The vindication of Andrew Ference
It's taking too long, but the rest of the NHL is finally coming around to it: He was right!
If you don't pay close attention to the NHL or, worse, you long ago wrote off the league as some holding pen for knuckle-dragging goons with jack-o'-lantern grins, you probably missed one of the most interesting subplots of this season. The vindication of Boston Bruins defenseman Andrew Ference has been a slowly coalescing but steadily building story since he was ripped for breaking "the code" among NHL players. Ference's criticism of a hit by one of his teammates came a full week before Mario Lemieux, the Pittsburgh Penguins' Hall of Fame center turned owner, was back in the headlines Sunday with far more scalding remarks about the league.
The beauty of Ference's stand goes beyond that he's an active player and has far more to lose than the great Lemieux, whose place in the game is assured. It's how Ference has refused to back down in the face of being called everything from a locker room cancer to what hockey analyst Mike Milbury has lamentably called part of the "pansification movement" in the NHL. "Hockey Night in Canada" icon Don Cherry, a longtime apologist for belligerence in the game, went even further. Cherry said he doesn't care if one of Ference's teammates was "an ax murderer"; Ference should defend him unconditionally.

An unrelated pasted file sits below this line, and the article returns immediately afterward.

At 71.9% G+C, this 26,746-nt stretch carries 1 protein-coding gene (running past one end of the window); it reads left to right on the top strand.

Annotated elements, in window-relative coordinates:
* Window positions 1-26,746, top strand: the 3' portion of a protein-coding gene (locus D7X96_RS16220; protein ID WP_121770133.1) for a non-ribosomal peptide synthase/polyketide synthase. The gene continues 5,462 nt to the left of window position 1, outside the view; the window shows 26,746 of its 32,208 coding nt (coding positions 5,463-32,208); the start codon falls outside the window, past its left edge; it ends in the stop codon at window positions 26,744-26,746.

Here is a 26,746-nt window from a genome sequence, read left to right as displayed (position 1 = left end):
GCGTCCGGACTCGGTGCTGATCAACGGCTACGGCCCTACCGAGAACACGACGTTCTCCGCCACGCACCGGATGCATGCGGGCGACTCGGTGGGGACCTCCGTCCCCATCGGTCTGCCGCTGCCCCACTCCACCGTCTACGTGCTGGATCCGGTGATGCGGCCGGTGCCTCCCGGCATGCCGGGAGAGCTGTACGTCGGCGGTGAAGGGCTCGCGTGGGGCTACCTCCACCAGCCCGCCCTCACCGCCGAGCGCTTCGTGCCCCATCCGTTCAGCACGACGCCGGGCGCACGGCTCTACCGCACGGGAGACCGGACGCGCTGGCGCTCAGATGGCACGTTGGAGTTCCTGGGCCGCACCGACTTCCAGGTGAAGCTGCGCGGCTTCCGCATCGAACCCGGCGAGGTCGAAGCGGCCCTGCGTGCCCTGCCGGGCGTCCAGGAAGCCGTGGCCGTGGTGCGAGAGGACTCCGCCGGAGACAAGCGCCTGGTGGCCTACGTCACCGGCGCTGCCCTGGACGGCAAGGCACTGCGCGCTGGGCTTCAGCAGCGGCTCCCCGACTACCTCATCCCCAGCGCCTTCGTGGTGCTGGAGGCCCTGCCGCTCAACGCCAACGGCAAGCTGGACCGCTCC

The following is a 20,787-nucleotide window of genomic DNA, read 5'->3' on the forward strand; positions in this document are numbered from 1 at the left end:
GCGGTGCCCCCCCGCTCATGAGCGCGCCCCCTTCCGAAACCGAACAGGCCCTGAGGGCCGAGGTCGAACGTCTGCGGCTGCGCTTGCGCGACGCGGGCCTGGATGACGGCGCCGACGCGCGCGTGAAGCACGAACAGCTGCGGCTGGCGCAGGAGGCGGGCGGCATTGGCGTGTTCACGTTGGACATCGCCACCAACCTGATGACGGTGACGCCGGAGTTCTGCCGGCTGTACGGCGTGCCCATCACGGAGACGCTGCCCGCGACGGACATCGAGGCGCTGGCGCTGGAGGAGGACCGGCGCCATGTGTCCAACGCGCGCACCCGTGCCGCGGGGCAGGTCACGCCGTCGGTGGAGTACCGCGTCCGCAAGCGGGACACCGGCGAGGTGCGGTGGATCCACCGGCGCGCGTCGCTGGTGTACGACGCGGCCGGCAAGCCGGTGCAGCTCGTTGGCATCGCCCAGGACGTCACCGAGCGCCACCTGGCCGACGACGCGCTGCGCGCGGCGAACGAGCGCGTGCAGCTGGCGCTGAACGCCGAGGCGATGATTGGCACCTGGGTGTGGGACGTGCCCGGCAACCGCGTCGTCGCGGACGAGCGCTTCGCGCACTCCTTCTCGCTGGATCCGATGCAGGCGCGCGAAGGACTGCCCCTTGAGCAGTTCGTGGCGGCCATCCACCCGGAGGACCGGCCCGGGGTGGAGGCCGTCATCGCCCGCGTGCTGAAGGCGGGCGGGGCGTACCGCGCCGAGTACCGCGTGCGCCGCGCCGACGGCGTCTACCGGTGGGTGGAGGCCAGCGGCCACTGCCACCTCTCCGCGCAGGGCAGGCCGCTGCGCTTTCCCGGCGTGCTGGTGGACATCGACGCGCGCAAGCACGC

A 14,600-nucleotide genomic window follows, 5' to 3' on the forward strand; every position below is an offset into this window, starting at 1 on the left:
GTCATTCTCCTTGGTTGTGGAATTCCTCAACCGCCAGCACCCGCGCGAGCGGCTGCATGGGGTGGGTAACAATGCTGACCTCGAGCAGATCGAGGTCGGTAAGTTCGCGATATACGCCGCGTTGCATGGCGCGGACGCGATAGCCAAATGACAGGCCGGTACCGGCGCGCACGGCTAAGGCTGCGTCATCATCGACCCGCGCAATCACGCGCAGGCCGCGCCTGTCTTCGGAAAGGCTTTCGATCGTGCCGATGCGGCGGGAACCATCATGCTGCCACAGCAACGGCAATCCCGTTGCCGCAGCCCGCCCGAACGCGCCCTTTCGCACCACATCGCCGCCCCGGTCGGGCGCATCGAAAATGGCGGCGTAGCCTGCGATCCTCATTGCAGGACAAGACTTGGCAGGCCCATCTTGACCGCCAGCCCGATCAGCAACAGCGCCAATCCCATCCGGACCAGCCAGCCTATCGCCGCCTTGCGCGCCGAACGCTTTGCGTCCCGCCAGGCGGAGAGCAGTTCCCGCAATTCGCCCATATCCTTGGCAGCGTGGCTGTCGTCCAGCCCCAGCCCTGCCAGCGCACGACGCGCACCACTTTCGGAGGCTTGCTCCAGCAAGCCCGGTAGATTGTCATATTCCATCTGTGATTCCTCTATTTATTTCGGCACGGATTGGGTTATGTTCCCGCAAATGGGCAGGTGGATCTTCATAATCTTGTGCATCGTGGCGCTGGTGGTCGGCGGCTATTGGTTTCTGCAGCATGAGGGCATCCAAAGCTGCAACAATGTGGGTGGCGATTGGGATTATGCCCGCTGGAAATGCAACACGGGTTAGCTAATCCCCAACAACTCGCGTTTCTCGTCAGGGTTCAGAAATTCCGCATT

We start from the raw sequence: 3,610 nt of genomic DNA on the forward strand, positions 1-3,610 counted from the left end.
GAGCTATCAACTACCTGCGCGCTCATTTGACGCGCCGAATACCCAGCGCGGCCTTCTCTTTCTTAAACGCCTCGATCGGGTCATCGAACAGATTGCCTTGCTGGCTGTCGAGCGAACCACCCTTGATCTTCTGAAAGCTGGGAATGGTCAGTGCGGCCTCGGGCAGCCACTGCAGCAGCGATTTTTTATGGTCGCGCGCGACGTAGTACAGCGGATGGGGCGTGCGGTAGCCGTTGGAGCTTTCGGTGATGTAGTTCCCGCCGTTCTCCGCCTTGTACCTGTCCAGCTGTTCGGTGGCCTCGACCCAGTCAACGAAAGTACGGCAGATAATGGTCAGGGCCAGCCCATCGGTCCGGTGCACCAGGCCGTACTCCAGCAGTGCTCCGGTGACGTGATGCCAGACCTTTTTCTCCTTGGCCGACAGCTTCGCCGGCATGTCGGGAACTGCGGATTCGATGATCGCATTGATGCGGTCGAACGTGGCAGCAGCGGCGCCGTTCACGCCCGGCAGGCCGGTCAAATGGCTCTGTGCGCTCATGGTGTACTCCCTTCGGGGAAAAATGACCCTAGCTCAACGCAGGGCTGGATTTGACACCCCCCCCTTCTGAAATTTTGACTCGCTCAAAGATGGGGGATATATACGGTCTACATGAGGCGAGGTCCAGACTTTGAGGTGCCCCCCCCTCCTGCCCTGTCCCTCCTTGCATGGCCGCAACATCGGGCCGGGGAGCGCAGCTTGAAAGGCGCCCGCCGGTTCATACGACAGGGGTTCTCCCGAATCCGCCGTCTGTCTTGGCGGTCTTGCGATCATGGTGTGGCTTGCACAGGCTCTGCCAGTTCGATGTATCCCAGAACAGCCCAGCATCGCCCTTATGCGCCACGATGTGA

(Thanks, Grapes. Now have some warm milk, and it's off to bed for you.)
The issue that Ference and Lemieux took on is the decades-old topic that divides the NHL like no other: What should the league do about gratuitous hits and violence in its game?
Currently, and to its credit, the NHL is staggering through the same abrupt culture shift regarding blows to the head that the much slicker NFL lurched and bellyached through this past season. Pro football stepped up its enforcement of hits on defenseless players after an especially frightening weekend this past fall that left several players injured or concussed from violent hits. The NHL's own last-straw moment came last season, when the usual parade of players going out with concussions climaxed with an unpenalized, blindside hit by Penguins serial troublemaker Matt Cooke on Ference's teammate Marc Savard that left Savard with post-concussion symptoms and may yet end his career.
In response, the NHL passed Rule 48 before this season, a new measure intended to cut down on blows to the head (although it doesn't outlaw them completely, as the Ontario Hockey League, the International Ice Hockey Federation and a few others have). It is also notable -- if only on a symbolic level -- that the family of retired hockey enforcer Bob Probert, who died of a heart attack in July, donated his brain for study to the same Boston University researchers who have done some of the most significant studies on the lifelong effects of concussions suffered by athletes.
So change is coming in the NHL, all right -- if not fast or confidently enough.
Nothing highlights the still-lingering divide between the league's progressives and old-school wings -- not to mention the NHL league office's timidity about how aggressively to enforce Rule 48 -- than the fallout Ference endured after being asked in a postgame interview about teammate Daniel Paille's hit on Feb. 3 that left the Dallas Stars' Raymond Sawada with a broken nose and bruised shoulder. It was, according to Ference, "a bad hit."
"Standing up for your teammate is one thing," Ference said, "but that's what they're trying to get rid of, and you can't be hypocritical about it when it happens to you. You can't say 'it's fine' when your teammate does it. That's hypocritical and not being honest."